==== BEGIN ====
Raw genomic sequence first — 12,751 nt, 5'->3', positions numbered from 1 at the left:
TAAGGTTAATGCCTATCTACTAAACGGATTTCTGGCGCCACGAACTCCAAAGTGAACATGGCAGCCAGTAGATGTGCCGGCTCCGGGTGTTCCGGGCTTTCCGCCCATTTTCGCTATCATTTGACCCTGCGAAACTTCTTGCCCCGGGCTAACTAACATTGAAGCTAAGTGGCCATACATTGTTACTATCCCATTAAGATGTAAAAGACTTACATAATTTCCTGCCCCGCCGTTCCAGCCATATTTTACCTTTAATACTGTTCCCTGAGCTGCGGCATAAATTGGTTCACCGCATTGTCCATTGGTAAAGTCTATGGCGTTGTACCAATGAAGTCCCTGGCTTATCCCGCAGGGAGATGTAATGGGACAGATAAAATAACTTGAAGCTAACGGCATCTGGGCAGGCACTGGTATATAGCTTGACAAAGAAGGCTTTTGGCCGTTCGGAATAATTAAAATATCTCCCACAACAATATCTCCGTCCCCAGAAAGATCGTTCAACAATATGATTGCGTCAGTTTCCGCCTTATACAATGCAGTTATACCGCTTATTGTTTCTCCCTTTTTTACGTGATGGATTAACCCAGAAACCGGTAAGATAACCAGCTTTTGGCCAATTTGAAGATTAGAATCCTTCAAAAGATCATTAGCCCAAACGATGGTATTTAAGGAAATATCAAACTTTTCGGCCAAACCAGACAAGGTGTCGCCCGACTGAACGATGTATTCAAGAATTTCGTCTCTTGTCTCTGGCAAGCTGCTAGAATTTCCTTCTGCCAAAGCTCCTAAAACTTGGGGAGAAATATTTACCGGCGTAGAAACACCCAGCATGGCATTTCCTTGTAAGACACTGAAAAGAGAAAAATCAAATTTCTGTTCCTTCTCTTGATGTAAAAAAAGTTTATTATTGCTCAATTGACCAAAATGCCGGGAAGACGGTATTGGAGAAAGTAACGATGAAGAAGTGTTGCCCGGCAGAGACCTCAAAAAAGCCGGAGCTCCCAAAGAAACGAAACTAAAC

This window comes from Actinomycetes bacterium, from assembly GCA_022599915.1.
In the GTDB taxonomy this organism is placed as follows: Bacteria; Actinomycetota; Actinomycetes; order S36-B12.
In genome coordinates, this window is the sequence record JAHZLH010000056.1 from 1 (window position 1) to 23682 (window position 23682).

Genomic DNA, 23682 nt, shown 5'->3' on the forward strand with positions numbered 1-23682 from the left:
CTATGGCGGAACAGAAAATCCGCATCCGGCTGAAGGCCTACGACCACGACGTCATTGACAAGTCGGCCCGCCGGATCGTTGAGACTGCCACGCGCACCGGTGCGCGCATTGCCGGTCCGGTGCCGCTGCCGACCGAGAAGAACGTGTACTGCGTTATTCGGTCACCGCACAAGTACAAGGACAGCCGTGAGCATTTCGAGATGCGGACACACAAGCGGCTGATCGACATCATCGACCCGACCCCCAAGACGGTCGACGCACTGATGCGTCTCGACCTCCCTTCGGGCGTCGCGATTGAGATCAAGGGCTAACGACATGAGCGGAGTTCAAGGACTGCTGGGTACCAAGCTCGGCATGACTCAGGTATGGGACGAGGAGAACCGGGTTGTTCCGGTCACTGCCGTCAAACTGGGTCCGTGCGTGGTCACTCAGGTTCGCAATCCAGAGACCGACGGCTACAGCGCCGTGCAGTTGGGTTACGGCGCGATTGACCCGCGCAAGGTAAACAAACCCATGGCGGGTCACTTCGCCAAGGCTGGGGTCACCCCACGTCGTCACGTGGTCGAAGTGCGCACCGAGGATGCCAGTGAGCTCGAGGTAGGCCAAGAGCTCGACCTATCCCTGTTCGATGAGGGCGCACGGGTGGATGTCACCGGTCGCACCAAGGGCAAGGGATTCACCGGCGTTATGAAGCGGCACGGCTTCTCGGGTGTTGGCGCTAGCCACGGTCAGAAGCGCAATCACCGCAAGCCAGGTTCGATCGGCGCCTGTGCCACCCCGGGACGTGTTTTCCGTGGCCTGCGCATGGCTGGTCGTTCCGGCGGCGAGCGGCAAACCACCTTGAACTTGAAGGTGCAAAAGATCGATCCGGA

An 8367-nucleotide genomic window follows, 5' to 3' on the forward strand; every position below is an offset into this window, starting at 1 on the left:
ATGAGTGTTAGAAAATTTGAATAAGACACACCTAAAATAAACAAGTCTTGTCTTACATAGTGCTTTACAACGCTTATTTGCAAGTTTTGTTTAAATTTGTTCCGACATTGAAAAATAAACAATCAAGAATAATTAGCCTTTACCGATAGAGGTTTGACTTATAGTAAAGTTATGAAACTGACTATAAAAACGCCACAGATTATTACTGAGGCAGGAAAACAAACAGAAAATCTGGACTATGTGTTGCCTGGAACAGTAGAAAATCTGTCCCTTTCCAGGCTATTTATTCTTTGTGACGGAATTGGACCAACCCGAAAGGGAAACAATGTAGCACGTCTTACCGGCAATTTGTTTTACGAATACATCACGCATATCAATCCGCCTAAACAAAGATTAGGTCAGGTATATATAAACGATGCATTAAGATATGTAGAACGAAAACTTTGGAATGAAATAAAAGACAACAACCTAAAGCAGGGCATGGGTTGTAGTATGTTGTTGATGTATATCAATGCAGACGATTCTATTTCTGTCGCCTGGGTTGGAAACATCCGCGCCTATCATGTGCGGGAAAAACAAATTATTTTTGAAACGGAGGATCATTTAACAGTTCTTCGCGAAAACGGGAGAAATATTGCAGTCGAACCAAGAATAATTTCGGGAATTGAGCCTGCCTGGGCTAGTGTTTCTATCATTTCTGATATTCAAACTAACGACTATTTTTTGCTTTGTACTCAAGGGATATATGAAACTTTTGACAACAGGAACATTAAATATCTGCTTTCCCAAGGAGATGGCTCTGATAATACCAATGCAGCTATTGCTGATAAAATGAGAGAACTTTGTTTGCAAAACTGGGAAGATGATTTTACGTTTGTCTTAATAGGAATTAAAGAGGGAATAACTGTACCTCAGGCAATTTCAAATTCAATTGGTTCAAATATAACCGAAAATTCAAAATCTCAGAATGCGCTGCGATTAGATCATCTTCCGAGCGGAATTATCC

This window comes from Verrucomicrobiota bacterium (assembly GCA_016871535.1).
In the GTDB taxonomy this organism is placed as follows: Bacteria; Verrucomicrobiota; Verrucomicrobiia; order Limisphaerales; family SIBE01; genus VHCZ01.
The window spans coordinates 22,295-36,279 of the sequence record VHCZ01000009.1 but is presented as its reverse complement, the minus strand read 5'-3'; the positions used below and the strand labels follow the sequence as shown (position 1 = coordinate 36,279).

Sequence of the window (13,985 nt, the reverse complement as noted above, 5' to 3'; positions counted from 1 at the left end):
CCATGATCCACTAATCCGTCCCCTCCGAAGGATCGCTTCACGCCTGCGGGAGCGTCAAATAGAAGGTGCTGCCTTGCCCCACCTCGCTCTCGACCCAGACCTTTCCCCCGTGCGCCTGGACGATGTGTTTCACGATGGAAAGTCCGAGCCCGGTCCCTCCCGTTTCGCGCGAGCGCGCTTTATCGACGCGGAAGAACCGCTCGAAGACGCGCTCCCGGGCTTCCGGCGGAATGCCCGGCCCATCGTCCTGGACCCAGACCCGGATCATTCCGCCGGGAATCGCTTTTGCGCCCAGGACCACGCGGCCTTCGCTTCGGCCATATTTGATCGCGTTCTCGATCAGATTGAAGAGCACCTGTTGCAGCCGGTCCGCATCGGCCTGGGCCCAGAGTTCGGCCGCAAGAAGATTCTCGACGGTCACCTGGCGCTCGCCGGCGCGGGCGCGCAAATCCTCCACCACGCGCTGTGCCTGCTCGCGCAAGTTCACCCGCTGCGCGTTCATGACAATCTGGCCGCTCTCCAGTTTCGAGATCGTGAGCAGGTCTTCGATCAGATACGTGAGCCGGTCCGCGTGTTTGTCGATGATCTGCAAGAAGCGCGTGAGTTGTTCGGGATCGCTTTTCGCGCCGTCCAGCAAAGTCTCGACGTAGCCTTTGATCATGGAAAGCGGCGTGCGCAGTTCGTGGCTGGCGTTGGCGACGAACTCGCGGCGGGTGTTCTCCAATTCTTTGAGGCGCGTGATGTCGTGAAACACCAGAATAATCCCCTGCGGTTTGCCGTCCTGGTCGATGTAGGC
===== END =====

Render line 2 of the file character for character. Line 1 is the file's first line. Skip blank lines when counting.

TAAGGTTAATGCCTATCTACTAAACGGATTTCTGGCGCCACGAACTCCAAAGTGAACATGGCAGCCAGTAGATGTGCCGGCTCCGGGTGTTCCGGGCTTTCCGCCCATTTTCGCTATCATTTGACCCTGCGAAACTTCTTGCCCCGGGCTAACTAACATTGAAGCTAAGTGGCCATACATTGTTACTATCCCATTAAGATGTAAAAGACTTACATAATTTCCTGCCCCGCCGTTCCAGCCATATTTTACCTTTAATACTGTTCCCTGAGCTGCGGCATAAATTGGTTCACCGCATTGTCCATTGGTAAAGTCTATGGCGTTGTACCAATGAAGTCCCTGGCTTATCCCGCAGGGAGATGTAATGGGACAGATAAAATAACTTGAAGCTAACGGCATCTGGGCAGGCACTGGTATATAGCTTGACAAAGAAGGCTTTTGGCCGTTCGGAATAATTAAAATATCTCCCACAACAATATCTCCGTCCCCAGAAAGATCGTTCAACAATATGATTGCGTCAGTTTCCGCCTTATACAATGCAGTTATACCGCTTATTGTTTCTCCCTTTTTTACGTGATGGATTAACCCAGAAACCGGTAAGATAACCAGCTTTTGGCCAATTTGAAGATTAGAATCCTTCAAAAGATCATTAGCCCAAACGATGGTATTTAAGGAAATATCAAACTTTTCGGCCAAACCAGACAAGGTGTCGCCCGACTGAACGATGTATTCAAGAATTTCGTCTCTTGTCTCTGGCAAGCTGCTAGAATTTCCTTCTGCCAAAGCTCCTAAAACTTGGGGAGAAATATTTACCGGCGTAGAAACACCCAGCATGGCATTTCCTTGTAAGACACTGAAAAGAGAAAAATCAAATTTCTGTTCCTTCTCTTGATGTAAAAAAAGTTTATTATTGCTCAATTGACCAAAATGCCGGGAAGACGGTATTGGAGAAAGTAACGATGAAGAAGTGTTGCCCGGCAGAGACCTCAAAAAAGCCGGAGCTCCCAAAGAAACGAAACTAAAC